As we saw the comparison between Azure Virtual Desktop and Windows 365, We shall look into how these two services differ from each other in terms of experience.
We will be discussing the user experience for an IT Admin and as an End User
IT Admin Experience
Now let’s look at the comparison between Azure Virtual Desktop and Windows 365 from an IT Admin’s perspective.
We will be discussing on 5 important comparison factors between AVD and W365 from an IT Admin’s perspective. The factors are:
- Management Portal
- Operating System
- Desktop Image management
- Application and Updates
- Monitoring, Backup and DR
- Auto Scaling
Azure Virtual Desktop and its components are managed via the Azure portal, PowerShell, or third-party tools.
Enterprise cloud PCs are managed via Microsoft Endpoint Manager (MEM) and the Azure portal is utilized for all networking. Microsoft Endpoint Manager (MEM) allows management of cloud PCs at the OS level and above. Admins do not have access to make changes to the underlying VM resources, they can only make changes to Windows and applications.
Business cloud PCs do not have a dedicated management portal and are not integrated with Endpoint Manager. Business cloud PCs can only be managed by the end-user assigned to the desktop while logged into it. The user can perform actions such as PC restarts from the cloud PC web portal, Admins can manage Business cloud PC license assignment with Windows 365 Admin portal.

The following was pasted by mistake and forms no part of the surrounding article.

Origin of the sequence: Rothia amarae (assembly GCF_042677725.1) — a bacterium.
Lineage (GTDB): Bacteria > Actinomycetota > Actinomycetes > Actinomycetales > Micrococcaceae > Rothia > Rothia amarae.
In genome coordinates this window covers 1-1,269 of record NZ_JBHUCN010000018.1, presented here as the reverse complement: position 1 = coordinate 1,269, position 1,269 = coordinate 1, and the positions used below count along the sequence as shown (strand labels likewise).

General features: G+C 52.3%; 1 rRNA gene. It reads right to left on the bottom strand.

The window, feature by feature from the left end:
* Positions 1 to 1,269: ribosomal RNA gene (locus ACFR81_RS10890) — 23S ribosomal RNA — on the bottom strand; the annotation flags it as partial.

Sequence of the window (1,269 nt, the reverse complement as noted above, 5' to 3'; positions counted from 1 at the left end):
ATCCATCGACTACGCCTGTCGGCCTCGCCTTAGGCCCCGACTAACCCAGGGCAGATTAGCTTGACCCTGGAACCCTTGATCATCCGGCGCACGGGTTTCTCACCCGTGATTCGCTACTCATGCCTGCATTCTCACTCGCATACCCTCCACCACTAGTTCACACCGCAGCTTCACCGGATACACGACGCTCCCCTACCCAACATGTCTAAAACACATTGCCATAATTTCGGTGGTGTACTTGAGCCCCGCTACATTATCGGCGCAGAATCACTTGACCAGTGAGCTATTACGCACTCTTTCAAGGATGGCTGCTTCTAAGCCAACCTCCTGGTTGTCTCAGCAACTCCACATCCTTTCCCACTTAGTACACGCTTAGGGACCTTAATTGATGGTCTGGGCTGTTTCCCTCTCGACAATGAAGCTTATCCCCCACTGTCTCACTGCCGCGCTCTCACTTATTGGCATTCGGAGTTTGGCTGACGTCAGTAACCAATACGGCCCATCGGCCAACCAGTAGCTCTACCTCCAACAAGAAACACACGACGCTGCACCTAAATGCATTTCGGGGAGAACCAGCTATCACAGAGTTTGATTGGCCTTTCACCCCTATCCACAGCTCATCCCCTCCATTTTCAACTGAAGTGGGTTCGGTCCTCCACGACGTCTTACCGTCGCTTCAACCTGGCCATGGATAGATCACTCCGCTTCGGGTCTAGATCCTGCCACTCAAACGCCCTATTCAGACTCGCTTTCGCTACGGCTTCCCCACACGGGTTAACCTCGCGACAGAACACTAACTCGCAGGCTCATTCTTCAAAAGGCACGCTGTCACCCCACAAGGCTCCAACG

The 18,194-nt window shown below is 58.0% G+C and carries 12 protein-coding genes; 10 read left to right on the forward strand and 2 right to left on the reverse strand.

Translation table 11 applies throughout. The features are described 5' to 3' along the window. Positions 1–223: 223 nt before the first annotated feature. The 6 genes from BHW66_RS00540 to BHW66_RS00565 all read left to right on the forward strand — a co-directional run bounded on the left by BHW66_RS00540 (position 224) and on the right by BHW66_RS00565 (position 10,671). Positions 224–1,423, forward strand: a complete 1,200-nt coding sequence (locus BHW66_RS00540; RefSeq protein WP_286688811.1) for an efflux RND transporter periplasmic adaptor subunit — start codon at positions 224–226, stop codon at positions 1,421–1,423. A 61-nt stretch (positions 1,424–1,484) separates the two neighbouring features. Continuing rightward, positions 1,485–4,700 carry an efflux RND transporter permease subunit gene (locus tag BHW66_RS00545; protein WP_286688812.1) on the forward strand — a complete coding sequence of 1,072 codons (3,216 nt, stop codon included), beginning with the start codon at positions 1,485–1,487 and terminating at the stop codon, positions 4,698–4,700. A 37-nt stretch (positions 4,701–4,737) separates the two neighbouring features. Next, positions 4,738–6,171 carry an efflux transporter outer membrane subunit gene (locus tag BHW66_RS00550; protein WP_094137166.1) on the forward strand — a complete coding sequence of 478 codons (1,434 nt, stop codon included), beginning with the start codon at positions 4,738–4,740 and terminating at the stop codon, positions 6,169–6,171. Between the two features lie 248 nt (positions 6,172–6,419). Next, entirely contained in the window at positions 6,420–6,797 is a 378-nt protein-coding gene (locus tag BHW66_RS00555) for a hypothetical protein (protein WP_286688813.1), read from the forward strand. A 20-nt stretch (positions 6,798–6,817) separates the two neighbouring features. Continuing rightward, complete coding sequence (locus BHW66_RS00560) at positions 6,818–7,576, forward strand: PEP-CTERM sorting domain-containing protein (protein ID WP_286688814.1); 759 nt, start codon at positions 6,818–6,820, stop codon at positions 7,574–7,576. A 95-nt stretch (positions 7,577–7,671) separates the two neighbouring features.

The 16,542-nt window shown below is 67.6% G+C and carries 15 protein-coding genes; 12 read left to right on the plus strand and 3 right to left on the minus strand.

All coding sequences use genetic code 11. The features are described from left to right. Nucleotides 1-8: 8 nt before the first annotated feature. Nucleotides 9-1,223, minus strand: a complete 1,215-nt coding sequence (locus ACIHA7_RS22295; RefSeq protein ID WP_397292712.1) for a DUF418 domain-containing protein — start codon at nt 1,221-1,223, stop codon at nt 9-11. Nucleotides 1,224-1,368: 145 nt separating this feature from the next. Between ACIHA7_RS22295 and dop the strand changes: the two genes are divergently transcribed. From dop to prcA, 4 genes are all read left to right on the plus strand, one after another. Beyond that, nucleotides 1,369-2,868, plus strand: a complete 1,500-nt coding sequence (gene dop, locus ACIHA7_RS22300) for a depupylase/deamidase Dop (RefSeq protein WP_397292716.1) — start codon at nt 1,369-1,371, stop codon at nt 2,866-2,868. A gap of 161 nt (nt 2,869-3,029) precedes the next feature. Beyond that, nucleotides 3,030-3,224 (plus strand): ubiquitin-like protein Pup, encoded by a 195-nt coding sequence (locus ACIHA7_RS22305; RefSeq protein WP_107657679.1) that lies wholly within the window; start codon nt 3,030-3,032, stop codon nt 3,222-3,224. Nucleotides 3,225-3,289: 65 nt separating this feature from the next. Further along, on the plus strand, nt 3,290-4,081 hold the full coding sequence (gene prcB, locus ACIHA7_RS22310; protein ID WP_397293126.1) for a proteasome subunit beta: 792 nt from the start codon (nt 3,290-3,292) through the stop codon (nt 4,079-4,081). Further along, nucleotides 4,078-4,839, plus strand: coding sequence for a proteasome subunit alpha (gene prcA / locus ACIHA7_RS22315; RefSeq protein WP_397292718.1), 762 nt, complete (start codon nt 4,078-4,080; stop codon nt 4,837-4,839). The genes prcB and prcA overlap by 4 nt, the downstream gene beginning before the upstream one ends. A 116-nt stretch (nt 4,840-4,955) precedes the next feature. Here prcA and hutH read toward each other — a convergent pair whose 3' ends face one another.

Azure Virtual Desktop supports all current versions of Windows, including Windows 10 Enterprise (single session), EVD (multi-session) and Server 2012/2016/2019 whereas Windows 365 cloud PCs only support Windows 10 Enterprise (single session) since they are dedicated, non-multi-user desktops.
Desktop Image Management
Azure Virtual Desktop consists of all image types. These include Azure Marketplace images, custom images, and shared image gallery images. Using these images, you can create Session host VMs and be kept up to date by updating the image and then re-imaging session hosts to the latest version.
There is no limit on the number of Azure images that can be used in an AVD environment.
Enterprise cloud PC images support Microsoft-provided Windows 10 Enterprise OS or custom images stored in a customer’s subscription. These images must be Gen1 VM hardware. There is a limit of 20 custom images per Azure AD tenant.
Business cloud PCs don’t support custom images and must be deployed from Microsoft provided Windows 10 Enterprise OS.
Applications and Updates
Azure Virtual Desktop session hosts can be updated via Microsoft Endpoint Manager (MEM), through a golden image, or even manually. Applications can be delivered to session hosts via image updates, manual installation on host VMs. The updating and application delivery process in AVD is very flexible and can be fully automated.
Enterprise cloud PCs can be updated via MEM or manual methods. Image-based software deployments are not typical without third-party tools.
Monitoring, Backup and DR
Azure Virtual Desktop session hosts can be backed up and protected in several different ways including Azure Site Recovery and Azure Backup. Currently there is no native backup method for Windows 365 cloud PCs since they are not accessible to admins at the storage or hypervisor level.
Azure Virtual Desktop includes logging, diagnostics, monitoring, and reporting capabilities. Logs are generated by the AVD service and AVD agent running on session host VMs. This information is streamed to Azure Log Analytics where it is captured and visualized with Azure Monitor workbooks.